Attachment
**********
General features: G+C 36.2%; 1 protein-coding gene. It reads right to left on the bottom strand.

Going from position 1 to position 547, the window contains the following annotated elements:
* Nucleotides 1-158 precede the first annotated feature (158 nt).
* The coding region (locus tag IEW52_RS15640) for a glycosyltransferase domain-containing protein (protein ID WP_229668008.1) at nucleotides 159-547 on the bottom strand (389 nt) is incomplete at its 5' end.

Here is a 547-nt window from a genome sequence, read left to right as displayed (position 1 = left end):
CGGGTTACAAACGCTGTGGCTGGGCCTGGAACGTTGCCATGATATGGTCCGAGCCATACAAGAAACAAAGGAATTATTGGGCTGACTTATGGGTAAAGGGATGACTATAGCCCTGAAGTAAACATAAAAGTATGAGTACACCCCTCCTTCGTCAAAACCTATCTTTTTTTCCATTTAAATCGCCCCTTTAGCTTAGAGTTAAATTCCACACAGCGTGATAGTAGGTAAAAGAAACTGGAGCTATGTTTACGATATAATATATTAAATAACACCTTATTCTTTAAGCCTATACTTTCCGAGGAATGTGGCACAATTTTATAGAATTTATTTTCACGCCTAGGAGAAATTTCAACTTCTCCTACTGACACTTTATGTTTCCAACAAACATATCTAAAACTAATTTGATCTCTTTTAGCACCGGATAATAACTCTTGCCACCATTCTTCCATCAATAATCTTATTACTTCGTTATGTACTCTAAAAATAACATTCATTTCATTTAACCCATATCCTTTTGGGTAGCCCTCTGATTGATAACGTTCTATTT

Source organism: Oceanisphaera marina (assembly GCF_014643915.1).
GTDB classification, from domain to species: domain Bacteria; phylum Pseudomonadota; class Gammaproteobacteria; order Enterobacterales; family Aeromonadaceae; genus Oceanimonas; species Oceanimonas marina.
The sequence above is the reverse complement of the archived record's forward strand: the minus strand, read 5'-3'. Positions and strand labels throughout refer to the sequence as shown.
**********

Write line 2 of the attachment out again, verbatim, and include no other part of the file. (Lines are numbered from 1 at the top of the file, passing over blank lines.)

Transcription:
Going from position 1 to position 547, the window contains the following annotated elements: